Hamilton McMaster University disease researchers find popular music spreads like infection

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By Anthony Urciuoli

Posted on September 23, 2021 at 3:23 p.m.

Researchers at McMaster University in Hamilton have found that, like a virus, after a new hit song is released, it quickly spreads through a population.

It’s not something you need to be vaccinated against – unless it’s a song you really hate – but researchers at McMaster University in Hamilton have applied the modeling used for infectious diseases to study the spread of popular music.

The results suggest that, like a virus, after a new hit song is released, it quickly spreads through a population. It is passed from person to person through various media, eventually peaking in popularity before losing its appeal.

“At the end of an epidemic of the disease, a large part of the population will have been infected,” said Dora Rosati, lead author of the study. “Likewise, at the end of the period of extreme popularity of a hit song, a large part of the population will recognize that song. “

Rosati conducted the research under the supervision of David Earn, professor in the department of mathematics and statistics, and collaborated with his colleagues Ben Bolker, professor of mathematics, statistics and biology, and Matthew Woolhouse, associate professor in the School of the Arts. .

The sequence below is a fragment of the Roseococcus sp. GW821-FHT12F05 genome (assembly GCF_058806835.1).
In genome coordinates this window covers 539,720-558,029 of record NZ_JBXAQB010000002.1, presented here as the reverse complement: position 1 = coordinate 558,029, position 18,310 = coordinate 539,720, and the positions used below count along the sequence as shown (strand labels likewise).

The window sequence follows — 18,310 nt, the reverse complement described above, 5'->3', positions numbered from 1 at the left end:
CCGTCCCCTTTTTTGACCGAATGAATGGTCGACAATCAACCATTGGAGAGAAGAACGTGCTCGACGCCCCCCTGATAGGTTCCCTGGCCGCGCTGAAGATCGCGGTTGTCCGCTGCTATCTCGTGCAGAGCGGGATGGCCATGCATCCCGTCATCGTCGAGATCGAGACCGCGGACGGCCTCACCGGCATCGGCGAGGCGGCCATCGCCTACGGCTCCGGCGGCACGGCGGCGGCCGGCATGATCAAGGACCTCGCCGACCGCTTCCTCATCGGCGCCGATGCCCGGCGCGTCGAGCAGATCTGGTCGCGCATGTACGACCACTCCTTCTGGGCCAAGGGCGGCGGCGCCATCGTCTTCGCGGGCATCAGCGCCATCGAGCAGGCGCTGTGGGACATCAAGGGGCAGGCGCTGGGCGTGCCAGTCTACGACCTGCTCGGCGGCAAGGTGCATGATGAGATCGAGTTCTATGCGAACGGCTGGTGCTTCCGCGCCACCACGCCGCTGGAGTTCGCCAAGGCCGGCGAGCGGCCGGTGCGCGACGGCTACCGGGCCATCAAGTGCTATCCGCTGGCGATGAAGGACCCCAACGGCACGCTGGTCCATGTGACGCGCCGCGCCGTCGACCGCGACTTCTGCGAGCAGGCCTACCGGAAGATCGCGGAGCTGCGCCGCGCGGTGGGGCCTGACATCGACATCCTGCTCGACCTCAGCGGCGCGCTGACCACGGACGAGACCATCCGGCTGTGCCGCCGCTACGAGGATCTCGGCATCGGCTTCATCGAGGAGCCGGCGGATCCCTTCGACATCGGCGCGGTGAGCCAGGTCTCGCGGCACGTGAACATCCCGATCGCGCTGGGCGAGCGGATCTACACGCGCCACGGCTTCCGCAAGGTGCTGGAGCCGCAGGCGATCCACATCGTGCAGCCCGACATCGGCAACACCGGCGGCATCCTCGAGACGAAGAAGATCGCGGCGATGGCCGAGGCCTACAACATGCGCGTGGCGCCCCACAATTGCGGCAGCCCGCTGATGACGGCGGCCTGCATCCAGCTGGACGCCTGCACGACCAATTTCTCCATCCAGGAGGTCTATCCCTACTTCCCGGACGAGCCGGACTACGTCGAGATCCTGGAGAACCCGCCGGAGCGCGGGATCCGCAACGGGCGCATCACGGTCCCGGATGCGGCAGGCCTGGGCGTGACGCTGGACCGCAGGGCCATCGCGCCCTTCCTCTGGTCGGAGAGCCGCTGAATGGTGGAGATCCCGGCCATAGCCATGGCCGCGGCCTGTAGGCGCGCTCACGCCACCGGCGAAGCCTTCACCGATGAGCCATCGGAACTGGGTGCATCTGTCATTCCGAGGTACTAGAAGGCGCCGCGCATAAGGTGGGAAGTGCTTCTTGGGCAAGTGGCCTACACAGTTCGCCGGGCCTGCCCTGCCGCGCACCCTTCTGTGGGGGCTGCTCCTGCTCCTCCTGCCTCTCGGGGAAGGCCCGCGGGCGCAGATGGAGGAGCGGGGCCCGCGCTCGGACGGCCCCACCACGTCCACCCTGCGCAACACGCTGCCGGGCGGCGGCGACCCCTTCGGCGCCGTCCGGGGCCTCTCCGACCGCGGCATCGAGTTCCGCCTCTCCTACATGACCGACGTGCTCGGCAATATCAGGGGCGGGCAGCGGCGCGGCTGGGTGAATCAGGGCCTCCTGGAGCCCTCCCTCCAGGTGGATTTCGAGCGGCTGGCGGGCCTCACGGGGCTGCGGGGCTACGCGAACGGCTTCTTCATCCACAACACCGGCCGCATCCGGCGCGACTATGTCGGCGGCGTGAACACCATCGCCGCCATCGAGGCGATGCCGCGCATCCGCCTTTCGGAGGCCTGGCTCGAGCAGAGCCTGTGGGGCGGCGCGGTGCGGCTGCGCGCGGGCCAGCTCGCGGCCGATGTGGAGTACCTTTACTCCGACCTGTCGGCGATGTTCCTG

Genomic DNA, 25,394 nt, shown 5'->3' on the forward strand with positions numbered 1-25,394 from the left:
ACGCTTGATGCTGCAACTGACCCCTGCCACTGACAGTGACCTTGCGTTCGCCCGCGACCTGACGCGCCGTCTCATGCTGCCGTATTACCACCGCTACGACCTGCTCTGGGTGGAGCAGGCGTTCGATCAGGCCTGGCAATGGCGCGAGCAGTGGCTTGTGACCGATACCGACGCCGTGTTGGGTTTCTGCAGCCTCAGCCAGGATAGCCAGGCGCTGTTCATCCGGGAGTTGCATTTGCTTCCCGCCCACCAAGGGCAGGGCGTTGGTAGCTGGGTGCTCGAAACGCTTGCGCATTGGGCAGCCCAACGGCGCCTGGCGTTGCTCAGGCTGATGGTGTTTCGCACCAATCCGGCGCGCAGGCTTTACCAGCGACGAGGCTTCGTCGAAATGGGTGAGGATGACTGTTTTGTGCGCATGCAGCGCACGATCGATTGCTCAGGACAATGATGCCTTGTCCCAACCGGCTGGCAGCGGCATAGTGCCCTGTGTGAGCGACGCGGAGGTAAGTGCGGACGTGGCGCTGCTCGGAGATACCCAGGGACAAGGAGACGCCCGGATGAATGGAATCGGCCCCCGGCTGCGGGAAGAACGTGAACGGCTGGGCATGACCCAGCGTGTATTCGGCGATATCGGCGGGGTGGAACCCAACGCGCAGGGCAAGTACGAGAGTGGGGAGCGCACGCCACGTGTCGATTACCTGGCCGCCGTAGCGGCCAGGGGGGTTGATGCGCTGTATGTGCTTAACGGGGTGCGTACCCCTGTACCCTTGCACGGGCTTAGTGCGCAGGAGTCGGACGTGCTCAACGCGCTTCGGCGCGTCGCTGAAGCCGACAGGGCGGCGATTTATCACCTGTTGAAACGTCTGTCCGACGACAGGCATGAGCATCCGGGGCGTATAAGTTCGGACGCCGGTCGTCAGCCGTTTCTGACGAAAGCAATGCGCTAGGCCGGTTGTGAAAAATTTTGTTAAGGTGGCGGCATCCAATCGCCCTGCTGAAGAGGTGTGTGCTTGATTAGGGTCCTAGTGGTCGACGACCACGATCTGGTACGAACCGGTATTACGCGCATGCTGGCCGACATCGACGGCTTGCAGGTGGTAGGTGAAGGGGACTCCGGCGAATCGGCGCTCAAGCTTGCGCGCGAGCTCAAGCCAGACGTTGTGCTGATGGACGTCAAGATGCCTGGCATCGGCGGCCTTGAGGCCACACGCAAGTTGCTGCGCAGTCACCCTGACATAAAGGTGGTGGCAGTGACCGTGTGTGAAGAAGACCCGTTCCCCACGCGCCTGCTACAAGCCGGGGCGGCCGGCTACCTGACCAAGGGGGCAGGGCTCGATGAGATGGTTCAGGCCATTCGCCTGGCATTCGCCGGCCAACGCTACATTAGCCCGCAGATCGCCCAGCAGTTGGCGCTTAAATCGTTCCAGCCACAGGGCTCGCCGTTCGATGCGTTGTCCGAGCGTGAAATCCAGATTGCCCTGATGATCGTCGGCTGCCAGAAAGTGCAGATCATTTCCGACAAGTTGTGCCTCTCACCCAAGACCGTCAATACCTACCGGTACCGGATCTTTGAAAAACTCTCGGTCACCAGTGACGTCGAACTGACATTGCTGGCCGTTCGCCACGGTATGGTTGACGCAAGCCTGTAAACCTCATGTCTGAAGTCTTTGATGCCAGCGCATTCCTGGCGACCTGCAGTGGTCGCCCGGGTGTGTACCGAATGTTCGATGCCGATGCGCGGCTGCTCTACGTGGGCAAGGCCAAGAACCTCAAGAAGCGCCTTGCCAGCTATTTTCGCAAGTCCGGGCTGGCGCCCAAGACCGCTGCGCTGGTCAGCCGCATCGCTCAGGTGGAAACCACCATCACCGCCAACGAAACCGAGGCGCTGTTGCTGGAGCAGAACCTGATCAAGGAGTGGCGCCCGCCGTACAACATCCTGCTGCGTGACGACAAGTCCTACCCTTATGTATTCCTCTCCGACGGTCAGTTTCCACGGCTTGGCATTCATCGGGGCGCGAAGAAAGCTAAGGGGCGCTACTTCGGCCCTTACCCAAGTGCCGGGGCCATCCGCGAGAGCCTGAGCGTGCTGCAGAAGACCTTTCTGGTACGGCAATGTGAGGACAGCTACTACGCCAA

The researchers compiled data from a database of 1.4 billion downloads of individual songs from 33 countries. The data was stored on Nokia cell phones over a period of seven years and included several genres. However, they focused their analysis on song downloads in Britain.

The study determined that contagious processes revealed by a mathematical model for infectious diseases could also be at work in the popularity of the songs. Music and infectious diseases depend on social relationships to spread across populations.

“Whether it’s a disease infecting many people or a song that’s becoming popular, some kind of social contact is needed,” says Earn.

“For an infectious disease, it’s usually about physical contact or breathing air near an infected person. For a song, contact can involve physical proximity, but it can also be virtual contact via social media. In both cases, the transmission relies on social networks.

For example, modeling suggests that electro fans share songs more actively or effectively than other genres. The social network of electronica fans could be more strongly connected than others. They may even be more passionate about their favorite artists.

Rosati believes the research opens up a new way to research the popularity of songs in the future.

“In the same way that we can now use mathematical models of the spread of disease to learn things like the average duration of an individual’s infection, the final size of an epidemic, or the duration of an epidemic, we Maybe we could use those same models to learn things like how long, on average, a person will listen to a song, how many people in total will download a song, or how long a song could be popular, ”she says.

The study was published in the journal, Proceedings of the Royal Society A.

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